Wednesday, February 11, 2009

Louisiana’s Mystery Submarine

For years there was a small submarine sitting in Jackson Square in New Orleans. It looked vaguely like it came from the Civil War era but there was very little information about it. It was recovered by dredging crew working near Bayou St. John in 1878. For years it lay neglected on the bank of Bayou St. John until 1908 when it was put on display at the Camp Nicholls Confederate Home. Finally, in 1942 the Louisiana State Museum aquired it and it was moved to Jackson Square.

For decades, the identity of the submarine eluded researchers. Some thought it was the “Pioneer”, a submarine built by the same folks that later built the “CSS Hunley”. However, subsequent drawings found in the National Archives proved that it is not the “Pioneer”.

There were some other clues, however. A letter from Fleet Engineer Shock to Assistant Secretary of the US Navy Gustavas Fox said:

“Some few weeks since I had some duty calling me to a place down at the New Basin where I discovered a submarine machine. I embraced the first favorable opportunity and examined it, got its history and had a drawing made of it, a tracing of which I send you as a curiosity.

The history of the machine seems is simply this, in the early part of Admiral Farragut’s operations here (
New Orleans fell on May 1, 1862) the gunboat New London was a perfect terror to the Rebels in the lake (Lake Pontchartrain), so it occurred to them if they could get a machine that would move underwater they could succeed in securing a torpedo to the bottom of the ship, move off, touch the wires, and thus terminate their existence. They finally got the thing done, made a good job of it, got it overboard, and put two men in it; they were smothered to death.”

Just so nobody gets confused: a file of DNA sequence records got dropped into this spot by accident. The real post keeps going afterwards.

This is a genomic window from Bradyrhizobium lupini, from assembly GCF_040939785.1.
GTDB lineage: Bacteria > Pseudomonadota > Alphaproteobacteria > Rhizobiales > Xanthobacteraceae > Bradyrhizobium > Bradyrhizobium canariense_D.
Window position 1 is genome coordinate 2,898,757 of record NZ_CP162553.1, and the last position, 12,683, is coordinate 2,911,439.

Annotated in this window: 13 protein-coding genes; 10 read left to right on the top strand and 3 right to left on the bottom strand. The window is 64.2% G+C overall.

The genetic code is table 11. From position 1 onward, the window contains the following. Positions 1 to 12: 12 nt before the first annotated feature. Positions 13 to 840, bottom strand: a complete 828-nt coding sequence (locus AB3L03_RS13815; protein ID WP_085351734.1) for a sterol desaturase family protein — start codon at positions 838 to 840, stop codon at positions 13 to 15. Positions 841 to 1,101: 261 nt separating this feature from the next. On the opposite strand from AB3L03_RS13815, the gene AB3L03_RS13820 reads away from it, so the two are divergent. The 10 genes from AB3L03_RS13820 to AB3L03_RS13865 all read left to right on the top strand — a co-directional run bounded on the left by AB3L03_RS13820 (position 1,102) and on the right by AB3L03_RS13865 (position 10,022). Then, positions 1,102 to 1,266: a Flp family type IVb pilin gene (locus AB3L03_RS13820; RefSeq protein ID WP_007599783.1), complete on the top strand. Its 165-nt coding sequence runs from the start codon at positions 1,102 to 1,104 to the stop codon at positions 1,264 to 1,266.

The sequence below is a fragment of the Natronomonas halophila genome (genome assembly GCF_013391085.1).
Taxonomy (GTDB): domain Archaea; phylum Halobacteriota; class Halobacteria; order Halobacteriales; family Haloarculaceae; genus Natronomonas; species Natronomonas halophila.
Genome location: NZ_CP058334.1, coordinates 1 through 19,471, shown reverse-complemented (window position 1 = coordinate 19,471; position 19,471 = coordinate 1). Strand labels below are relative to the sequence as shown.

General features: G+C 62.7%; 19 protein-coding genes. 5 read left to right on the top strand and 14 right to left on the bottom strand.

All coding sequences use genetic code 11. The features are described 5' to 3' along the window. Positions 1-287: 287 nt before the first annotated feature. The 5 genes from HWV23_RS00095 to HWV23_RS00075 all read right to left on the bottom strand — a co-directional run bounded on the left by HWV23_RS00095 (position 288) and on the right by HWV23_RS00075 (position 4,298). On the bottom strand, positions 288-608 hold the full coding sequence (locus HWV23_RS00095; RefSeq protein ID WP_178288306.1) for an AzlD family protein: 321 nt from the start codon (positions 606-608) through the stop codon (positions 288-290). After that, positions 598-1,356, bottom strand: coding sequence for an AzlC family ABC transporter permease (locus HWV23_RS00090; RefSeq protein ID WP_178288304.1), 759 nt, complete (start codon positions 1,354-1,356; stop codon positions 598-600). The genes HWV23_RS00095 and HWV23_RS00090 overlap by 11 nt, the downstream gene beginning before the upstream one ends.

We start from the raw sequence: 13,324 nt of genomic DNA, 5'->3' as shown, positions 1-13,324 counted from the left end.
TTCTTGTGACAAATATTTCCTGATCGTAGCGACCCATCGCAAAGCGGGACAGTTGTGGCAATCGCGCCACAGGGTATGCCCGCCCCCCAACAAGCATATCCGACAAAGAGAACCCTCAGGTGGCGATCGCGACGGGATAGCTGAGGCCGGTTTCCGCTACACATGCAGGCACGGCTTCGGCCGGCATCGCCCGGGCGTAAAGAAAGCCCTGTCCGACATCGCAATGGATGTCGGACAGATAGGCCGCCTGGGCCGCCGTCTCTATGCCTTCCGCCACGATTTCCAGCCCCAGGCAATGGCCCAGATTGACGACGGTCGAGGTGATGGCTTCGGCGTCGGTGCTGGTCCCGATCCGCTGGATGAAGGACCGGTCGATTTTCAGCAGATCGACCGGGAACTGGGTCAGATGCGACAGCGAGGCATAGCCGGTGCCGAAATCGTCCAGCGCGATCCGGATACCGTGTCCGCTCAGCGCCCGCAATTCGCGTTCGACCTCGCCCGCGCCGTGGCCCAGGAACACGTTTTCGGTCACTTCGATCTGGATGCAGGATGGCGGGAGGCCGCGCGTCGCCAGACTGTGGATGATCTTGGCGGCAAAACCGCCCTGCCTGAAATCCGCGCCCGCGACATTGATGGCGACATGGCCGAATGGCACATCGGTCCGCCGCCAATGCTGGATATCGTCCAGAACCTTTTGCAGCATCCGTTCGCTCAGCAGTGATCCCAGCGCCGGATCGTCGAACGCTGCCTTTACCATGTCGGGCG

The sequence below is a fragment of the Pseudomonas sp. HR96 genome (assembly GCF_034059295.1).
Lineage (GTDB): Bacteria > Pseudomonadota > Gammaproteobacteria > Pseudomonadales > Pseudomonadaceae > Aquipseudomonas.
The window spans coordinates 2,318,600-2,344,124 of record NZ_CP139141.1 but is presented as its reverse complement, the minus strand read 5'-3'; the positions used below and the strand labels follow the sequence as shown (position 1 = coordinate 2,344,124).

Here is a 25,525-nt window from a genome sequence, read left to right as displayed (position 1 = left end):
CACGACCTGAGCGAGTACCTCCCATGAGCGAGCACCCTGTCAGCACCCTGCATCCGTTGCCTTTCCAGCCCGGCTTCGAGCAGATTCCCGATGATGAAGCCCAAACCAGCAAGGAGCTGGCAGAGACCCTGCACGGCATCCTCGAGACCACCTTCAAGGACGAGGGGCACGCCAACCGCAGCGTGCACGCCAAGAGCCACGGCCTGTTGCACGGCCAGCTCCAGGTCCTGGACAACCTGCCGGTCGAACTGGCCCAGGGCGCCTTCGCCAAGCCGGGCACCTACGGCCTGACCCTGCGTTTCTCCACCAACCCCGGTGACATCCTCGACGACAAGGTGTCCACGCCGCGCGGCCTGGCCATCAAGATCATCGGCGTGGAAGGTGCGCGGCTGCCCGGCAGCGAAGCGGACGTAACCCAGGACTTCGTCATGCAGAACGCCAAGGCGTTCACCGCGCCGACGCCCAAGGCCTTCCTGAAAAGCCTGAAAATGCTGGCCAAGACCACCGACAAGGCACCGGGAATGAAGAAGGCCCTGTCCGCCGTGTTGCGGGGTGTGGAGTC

The “Pioneer” was never involved in a similar incident so it is believed that this action was by a different vessel and possibly the Mystery Sub.

Also, in June 1861, New Yorker E. P. Doer travelled to New Orleans and heard a story. He related that story to the Navy in Washington.

“…… the Rebels in New Orleans are constructing an infernal vessel to destroy the “Brooklyn”, or any vessel blockading the mouth of the Mississippi; from her description she is to be used as a projectile with a sharp iron or steel pointed brow to perforate the bottom of the vessel and then explode. She says that it is being constructed by competent engineers. I put implicit reliance in the correctness of this information.”

If this letter refers to the Mystery Submarine, it would be the earliest example of a Civil War submarine.

The Mystery Submarine was removed from Jackson Square and taken to Baton Rouge for preservation work. It can be seen today at the Louisiana State Museum there. For more information, follow this link.

1 comment:

The Old Man said...

Nice blog - came here from the Cajun (I link to 'im). Love the historical excursions even if I'm not talented enough to do it myself. Scotch science - mystery sub - all you need are articles on 12 pound Naps....